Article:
Preparing for Crisis with Robert Theobald and Building Community Information Networks

Cop Macdonald shares his passion for giving people access to communication networks, especially ham radio, for the sharing of information of all types.

| May/June 1974

  • 027-022-01-Howard-Harawitz
    Howard Harawitz (WA6YAG), a man of many talents, in his Berkeley home. That's his ham rig and rug weaving loom with Howard.
  • 027-022-01-Glenn Spain
    Technology can serve gentle people! Glen Spain waits for readout on the Vocations for Social Change computer terminal.
  • 027-022-01-Community-Memory
    Anybody who wants to know anything just might find the answer at the Community Memory computer terminal in Berkeley, which holds a record of community members' posts that can be found by keywords.
  • 027-022-01-Cummings-housem
    Snug in his $200 house, homesteader George Cummings (WØQPO/7) chats with Norris Hyde (VE7AIC), who lives 160 miles away.

  • 027-022-01-Howard-Harawitz
  • 027-022-01-Glenn Spain
  • 027-022-01-Community-Memory
  • 027-022-01-Cummings-housem

I've just returned from a fascinating trip west with Jim Stamper (WA4HUB), and "experience overload" might come close to describing my present condition. Since a number of our encounters related to New Directions Radio and other communication networks among alternatives-minded people, I'd like to share these happenings with you.

Preparing for the Future

An increasing number of people feel that we have entered a period of extremely high risk to the earth's inhabitants. Different individuals put the stress on different portions of the overall problem. Some analysts such as Ivan Illich (Tools for Conviviality) and Roberto Vacca (The Coming Dark Age) envision a disintegration of industrial society within the next 10 or 20 years. As they see it, the "system" is growing too complex, and requires that too many things go "just right" for everything to continue to hang together indefinitely. (In any complex, marginally stable system, a few "minor" problems occurring simultaneously could trigger a domino-effect cascading downfall.) Others — such as the Club of Rome (The Limits to Growth), and Paul Ehrlich (How to be a Survivor) — warn of breakdowns a bit further down the road due to resource depletion, population growth and pollution.

As I indicated in the January/February 1974 issue of MOTHER EARTH NEWS, avoiding a catastrophic breakdown is what I see as the top priority task. Among those with some bold and creative ideas on how this might be accomplished is economist/ecologist/futurist Robert Theobald. The first stop on our trip was Wickenburg, Arizona, where Jim, his friend Bill Hoffman and I spent a couple of days with Theobald discussing his plans and sharing ideas.

As Bob puts it, "The task is to rebuild Grand Central Station while keeping the trains running." He makes the historical observation that those in power have always been too nearsighted to make the changes necessary to prevent their empires from crumbling. The "leaders", ironically, lack the necessary perspective to lead around the crises. He feels that the required changes will come about only if a desire for change is expressed at the grassroots level, by large numbers of individuals.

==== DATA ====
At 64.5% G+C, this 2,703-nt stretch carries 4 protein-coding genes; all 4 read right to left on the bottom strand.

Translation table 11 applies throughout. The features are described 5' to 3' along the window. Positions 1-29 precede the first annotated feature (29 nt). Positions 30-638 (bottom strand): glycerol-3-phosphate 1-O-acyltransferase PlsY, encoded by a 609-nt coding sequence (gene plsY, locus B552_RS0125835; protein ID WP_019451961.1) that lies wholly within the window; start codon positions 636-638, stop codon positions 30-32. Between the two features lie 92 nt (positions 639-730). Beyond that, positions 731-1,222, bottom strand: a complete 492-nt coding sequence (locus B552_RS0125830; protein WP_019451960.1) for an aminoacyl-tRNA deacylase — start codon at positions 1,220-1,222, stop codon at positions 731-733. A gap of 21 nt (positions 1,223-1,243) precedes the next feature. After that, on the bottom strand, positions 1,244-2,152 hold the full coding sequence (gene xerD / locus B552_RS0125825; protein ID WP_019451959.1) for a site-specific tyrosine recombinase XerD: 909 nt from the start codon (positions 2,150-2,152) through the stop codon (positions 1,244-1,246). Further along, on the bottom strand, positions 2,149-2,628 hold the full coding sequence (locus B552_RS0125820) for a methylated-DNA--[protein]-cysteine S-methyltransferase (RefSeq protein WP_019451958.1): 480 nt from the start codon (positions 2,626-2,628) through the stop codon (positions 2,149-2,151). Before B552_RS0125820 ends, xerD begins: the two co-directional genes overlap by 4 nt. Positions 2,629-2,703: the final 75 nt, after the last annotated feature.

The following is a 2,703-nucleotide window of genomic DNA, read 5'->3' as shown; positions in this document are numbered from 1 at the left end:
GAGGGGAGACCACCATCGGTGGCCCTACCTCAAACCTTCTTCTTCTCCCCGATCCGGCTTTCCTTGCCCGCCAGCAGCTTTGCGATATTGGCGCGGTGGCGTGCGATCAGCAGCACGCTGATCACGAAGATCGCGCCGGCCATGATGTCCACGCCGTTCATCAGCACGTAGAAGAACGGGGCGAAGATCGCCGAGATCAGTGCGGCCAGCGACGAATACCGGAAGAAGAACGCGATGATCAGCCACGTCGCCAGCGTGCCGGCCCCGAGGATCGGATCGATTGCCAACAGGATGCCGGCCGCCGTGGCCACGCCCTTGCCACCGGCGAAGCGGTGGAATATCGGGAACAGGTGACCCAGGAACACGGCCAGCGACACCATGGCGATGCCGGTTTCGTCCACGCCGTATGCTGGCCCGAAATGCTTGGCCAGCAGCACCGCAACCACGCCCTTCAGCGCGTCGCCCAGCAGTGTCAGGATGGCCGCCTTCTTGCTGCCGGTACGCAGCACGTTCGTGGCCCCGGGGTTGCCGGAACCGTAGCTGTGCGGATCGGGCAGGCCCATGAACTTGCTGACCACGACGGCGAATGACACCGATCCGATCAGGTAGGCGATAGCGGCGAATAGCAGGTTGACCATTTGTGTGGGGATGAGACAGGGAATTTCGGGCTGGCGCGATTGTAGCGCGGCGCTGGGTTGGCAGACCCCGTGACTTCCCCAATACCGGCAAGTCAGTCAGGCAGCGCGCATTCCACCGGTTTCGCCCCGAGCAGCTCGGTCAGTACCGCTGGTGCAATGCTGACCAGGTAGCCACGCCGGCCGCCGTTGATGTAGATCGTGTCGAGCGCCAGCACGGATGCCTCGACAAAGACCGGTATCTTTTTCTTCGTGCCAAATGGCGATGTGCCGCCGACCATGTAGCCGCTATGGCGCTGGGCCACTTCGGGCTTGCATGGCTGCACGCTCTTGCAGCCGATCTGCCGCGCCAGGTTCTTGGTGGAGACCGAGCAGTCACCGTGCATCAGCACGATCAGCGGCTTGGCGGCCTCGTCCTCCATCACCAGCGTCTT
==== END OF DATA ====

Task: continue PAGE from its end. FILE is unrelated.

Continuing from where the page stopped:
"Fat chance!" you say? Maybe the picture isn't that bleak. Theobald notes that human beings always operate in their own self-interest . . . as they themselves perceive that self-interest. Unfortunately, most people don't have the foggiest idea of what their long-term self-interest really is. They have "world views" and "mind sets" based upon their own life experiences and internalized information. Such concepts are often limited, distorted and terribly out of date. Because they're held in the guts rather than in the head, however, intellectual challenges to these concepts fail. Arguments, even well reasoned ones, do not convince. They simply induce the other person to defend his position . . . thereby reinforcing it. The approach that can work, Bob says, is to present people with new, credible information. Thus equipped, the individual himself is capable of developing a new world view while the old one atrophies away.

In his book Habit and Habitat Bob asks the key question: "How are we to help people discover for themselves the new conditioned responses that will permit them to act effectively within the new realities?" The detailed approaches are just now starting to evolve, but he feels that they must include three basic steps. "They are, first, the provision of new, credible information. Second, the availability of effective opportunities to discuss the information which has been received, to discover the extent to which it is valid. Third, the opportunity to act on the insights discovered and thereby create feedback patterns which will provide [additional] new credible information."

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